This Little Love We Carry In Our Hearts

Posted: December 2, 2014 in Essays
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credit: Glenna Gordon

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Credit: Glenna Gordon

There is this love, of mine, which is a kind of petrichor. I know her because she is real and innate. She rips off a part of my esophagus like a craving. She is photographic. She is an act of memoriam, an invisible epitaph. This little love, I carry in my heart, is guided by my conscience and with eerie strength that is almost mimicking how a pauper keeps currency in her pocket.
James Estrin’s Bringing the Nigerian Schoolgirls Into View is like that little love. Glenna Gordon’s photography that that essay lives off is a necessary attempt to rescue memory from being a graveyard. The hurried significance is to break the cycle of legacies of long absences. They are not report cards. They are not hand-outs. They are more than what the failure of the intelligences of language projects. Emmanuel Iduma puts it better – . . . photograph’s essence is to ratify what it represents; no writing can give that certainty, because it is the misfortune of language not to be able to authenticate itself- in Trans-wander.
Captivity by Teju Cole fails in a way that Glenna Gordon’s photography strives for success. It is not a failure of Teju per se; it is that of language. To think of it more correctly, Captivity is those photographs’ soundtrack. Captivity is a dramatic fiction inspired by true events. Fiction breaks Hooke’s Law; photography consolidates it. When Teju’s imagination is exhausted, Gordon’s photograph extends that narrative. It is this that thickens the love affair of these two works.
Gordon’s meta-poetic metonymy construction is both ghostly and actual. It is about presence-in-absence. It is about showing without telling. In its vagueness is what your imagination should fill.
I identify with the irony and contradiction of the photographs. The portrait of Hauwa Mutah’s dress attracts me for selfish reasons. The text besides it explains that she aspires to be a biochemist but her favorite subjects are Geography and English. It reminds me of my biochemistry degree and my life, and what I am doing with it. It dawns on me that I could have been her and she could have been me. It is like that.
Douglas Yakubu’s journal is a love story. I like her courage to record her story. It is a communication between her and a boy who says, she ‘’ is the remote control of his life.’’ She is 16 years old.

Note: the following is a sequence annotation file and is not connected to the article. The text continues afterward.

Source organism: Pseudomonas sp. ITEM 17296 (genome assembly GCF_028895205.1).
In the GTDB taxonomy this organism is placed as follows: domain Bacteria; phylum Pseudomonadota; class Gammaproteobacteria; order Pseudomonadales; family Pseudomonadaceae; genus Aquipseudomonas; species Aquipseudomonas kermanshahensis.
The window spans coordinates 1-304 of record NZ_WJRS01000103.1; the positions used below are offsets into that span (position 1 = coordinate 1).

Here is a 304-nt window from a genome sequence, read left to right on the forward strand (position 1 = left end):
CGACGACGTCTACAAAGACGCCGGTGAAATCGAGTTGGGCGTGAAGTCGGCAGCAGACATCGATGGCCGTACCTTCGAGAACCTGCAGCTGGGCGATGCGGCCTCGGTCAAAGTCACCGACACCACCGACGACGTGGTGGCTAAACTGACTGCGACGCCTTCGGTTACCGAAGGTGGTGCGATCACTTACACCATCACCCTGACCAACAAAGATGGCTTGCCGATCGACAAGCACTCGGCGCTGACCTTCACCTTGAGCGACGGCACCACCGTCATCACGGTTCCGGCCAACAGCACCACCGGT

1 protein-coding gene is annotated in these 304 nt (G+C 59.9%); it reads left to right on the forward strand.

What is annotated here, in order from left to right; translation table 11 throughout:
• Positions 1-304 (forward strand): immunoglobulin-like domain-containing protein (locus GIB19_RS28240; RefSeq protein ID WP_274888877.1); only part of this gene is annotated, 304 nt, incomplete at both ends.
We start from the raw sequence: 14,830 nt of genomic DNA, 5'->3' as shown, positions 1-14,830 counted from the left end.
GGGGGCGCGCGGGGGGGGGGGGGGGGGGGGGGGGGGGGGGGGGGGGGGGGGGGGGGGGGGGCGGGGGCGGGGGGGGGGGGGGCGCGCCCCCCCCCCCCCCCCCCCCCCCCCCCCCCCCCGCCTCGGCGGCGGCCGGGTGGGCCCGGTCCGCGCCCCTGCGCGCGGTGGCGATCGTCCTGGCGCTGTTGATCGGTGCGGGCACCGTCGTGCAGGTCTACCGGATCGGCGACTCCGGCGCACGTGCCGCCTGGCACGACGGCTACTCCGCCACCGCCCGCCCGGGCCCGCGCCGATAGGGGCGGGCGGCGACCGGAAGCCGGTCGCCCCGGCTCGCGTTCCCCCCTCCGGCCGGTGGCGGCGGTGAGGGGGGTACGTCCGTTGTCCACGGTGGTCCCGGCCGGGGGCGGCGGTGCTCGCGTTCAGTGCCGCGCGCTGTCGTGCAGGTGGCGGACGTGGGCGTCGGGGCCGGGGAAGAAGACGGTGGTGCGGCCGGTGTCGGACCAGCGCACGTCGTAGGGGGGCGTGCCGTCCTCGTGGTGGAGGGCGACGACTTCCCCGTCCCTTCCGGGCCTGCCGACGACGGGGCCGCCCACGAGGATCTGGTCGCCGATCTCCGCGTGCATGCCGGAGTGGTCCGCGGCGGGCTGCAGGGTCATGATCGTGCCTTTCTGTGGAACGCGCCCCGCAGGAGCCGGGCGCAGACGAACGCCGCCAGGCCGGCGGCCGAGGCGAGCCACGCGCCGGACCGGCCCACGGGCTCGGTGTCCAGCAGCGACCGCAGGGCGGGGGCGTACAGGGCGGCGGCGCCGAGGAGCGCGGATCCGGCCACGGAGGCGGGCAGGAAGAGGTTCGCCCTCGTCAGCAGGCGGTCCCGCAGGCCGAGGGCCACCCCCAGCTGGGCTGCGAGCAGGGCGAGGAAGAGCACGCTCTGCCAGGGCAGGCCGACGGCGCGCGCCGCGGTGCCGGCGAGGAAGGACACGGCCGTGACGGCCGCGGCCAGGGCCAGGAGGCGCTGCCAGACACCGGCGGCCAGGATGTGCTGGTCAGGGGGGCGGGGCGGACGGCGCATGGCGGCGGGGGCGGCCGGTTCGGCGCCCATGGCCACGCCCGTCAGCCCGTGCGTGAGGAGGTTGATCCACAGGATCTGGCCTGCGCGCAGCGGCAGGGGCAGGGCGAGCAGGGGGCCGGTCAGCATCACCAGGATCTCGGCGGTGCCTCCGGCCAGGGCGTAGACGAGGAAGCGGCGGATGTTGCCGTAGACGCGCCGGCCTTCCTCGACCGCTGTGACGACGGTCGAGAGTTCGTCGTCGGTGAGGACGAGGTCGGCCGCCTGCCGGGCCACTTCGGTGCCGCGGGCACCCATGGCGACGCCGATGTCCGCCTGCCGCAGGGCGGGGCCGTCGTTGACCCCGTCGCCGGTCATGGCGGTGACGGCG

These photographs reveal to us the humanity behind the ‘’numbers’’ or ‘’Chibok girls.’’ It is a call. The photographer had to find a way to show us their humanity. The correct answer lies in what Gordon’s genius is – metonymy. Those artifacts breathe into the spaces. We feel the abducted girls’ presence. Their love. Their humanity. Their lives. And beauty.
Wole Soyinka asks as a premise for From Chibok With Love – What do religionists really want? I imagine Soyinka’s interrogation is about love for religion, in certain regards, the love of (religious) extremism.
It is that same love that should compel us to interrogate the social construct labeled religion. It is not enough to accept intent or (in) action as sitting on the lap of religion or by what the perpetrators call it.

14th, December, 1908.
Leo Tolstoy wrote a letter to Tarak Nath Das. It was a response to two letters sent by Das, seeking Tolstoy’s support for India’s independence. In Letter To A Hindu, Tolstoy writes about his belief in the natural law of love as espoused in the world’s religion. He advocated for peaceful, non-violent protests and strikes. He also spoke against pseudo-religion and pseudo-science.
To answer Soyinka, the good professor, religionists want what humanists want. True religion is peace. Is love. Is tolerant. We must be bold to speak against pseudo-religion. Pseudo-science. And all that that is inhumane. We must interrogate religion; test it like any philosophy or ideal. Religion should not be the metaphor for the absurd. Truly, anything that is anti-human does not deserve to exist. This should be our little love to humanity.

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